Hastings Describes Preliminary COVID-19 Survey Results on UC Davis Live
Results of UC Davis pilot studies on the impacts of COVID-19, sponsored by the Center for Healthcare Policy and Research (CHPR), the Center for Health and Technology (CHT) and the Behavioral Health Center of Excellence (BHCOE), are starting to come in.
Professor Paul Hastings described some early findings from the survey he and colleague Camelia Hostinar undertook with their pilot funds in a UC Davis LIVE conversation hosted by Soterios Johnson on September 10th. Hastings and Hostinar both are professors in the UC Davis Psychology Department and faculty affiliated with the UC Davis Center for Mind & Brain. Their survey project is titled “Parenting during the COVID-19 Pandemic: Implications for Parent and Child Mental Health and Well-being.”
Hastings told UC Davis LIVE listeners that more than half of the 500 parents who responded to the survey reported that “things were going well”—some 20% of them even describing things as “better” than before the pandemic. Hastings attributed involving kids in identifying safe, preferably physically active, things they could do near their friends and establishing limits for time spent on social media as being associated with better overall well-being.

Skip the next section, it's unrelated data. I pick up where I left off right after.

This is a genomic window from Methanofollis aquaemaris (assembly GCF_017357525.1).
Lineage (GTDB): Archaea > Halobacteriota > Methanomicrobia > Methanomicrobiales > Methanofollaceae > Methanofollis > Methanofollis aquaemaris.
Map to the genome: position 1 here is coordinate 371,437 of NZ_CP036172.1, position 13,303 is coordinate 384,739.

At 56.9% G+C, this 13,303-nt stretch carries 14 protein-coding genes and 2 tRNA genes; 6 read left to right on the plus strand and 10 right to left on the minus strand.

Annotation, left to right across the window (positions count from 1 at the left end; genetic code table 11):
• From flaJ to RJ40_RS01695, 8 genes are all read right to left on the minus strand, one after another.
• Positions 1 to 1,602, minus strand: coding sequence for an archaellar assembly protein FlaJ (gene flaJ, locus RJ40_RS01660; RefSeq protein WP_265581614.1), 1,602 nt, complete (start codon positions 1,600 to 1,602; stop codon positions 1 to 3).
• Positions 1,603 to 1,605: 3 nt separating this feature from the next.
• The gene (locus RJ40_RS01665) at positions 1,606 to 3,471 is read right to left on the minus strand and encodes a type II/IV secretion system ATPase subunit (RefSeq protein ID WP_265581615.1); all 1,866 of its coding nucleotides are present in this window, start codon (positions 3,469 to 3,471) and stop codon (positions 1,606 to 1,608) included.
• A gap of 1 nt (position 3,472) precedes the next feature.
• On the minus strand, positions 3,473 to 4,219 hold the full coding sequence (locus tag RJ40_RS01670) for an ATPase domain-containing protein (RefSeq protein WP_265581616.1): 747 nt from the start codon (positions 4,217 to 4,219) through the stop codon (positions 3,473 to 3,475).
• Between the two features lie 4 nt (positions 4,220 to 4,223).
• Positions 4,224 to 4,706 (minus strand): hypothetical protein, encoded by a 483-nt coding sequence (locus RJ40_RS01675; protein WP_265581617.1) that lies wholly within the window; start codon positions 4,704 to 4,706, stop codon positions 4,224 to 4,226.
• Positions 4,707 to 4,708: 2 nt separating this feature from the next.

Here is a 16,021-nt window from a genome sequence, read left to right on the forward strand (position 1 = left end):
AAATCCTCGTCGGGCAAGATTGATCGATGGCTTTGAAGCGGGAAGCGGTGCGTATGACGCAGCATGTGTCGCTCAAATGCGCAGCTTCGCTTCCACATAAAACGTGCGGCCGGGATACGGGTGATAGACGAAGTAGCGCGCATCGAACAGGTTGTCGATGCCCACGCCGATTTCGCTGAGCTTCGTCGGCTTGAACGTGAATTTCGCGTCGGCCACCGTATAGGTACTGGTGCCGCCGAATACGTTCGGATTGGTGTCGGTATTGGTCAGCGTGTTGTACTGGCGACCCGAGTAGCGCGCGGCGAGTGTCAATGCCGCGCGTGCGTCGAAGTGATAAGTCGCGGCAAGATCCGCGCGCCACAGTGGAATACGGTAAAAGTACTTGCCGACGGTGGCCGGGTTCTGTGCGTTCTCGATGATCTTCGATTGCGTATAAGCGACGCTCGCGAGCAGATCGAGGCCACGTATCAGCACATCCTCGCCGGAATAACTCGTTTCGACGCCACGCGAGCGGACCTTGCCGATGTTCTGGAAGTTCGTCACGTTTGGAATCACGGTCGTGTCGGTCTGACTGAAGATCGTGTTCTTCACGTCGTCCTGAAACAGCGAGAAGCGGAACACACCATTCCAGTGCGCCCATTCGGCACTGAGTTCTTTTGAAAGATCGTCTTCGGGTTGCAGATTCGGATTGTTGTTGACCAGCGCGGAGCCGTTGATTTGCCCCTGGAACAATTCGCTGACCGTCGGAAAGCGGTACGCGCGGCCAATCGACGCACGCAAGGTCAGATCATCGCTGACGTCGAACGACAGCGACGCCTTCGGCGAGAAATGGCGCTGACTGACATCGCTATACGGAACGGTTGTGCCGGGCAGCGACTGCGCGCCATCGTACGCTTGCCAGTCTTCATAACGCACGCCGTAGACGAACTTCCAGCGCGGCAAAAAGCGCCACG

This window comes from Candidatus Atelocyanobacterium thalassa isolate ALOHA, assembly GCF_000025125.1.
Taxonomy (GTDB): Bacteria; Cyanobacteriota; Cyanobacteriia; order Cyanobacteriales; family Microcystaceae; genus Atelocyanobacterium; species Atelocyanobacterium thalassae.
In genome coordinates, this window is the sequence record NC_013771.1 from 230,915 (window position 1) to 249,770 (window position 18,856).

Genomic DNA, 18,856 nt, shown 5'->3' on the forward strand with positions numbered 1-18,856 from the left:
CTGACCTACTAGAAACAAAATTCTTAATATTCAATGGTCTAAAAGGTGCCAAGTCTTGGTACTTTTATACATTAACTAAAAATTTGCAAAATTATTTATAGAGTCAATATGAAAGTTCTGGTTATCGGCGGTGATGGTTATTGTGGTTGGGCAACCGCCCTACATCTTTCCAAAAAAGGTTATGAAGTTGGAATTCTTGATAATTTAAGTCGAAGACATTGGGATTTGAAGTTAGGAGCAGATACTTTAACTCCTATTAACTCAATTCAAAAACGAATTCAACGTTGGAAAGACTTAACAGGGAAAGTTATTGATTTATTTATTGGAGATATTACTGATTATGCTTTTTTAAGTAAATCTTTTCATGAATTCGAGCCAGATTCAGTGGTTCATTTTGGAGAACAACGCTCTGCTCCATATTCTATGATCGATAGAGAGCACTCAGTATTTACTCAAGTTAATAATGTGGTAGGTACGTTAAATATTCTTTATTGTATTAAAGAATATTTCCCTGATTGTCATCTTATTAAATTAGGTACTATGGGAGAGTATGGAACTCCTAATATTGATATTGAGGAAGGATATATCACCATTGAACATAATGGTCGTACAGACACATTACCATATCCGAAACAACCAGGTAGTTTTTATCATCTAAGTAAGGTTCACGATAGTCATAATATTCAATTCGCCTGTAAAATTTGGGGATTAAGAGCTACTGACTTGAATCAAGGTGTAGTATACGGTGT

But about a third of the families surveyed said they were struggling or could be doing better. Dr. Hastings suggested that lack of social support, from spouses or otherwise, and “profound” financial influences are likely factors contributing to the struggles of those families. He plans to look specifically at how these stresses affect women—whom he noted still bear the brunt of caring for children, by comparing results of this pilot survey with those from another survey he has been conducting.
In answer to “What can we do to be more resilient?” Dr. Hastings suggested that people focus on what they have some control over: self-care. Unplug from electronic devices, get enough exercise, take care of others (which studies have shown improves one’s own well-being) and avoid abusing substances. In following his own advice, he instituted “Sober September” in his own home.
Drs. Hastings and Hostinar are conducting additional analyses of the long-term ramifications of pandemic-related stressors on the mental and physical health of parents and children. They also plan to longitudinally follow study participants in a subsequent, larger project to determine resilience factors that allow some parents and families to navigate the COVID-19 quarantine more effectively than others.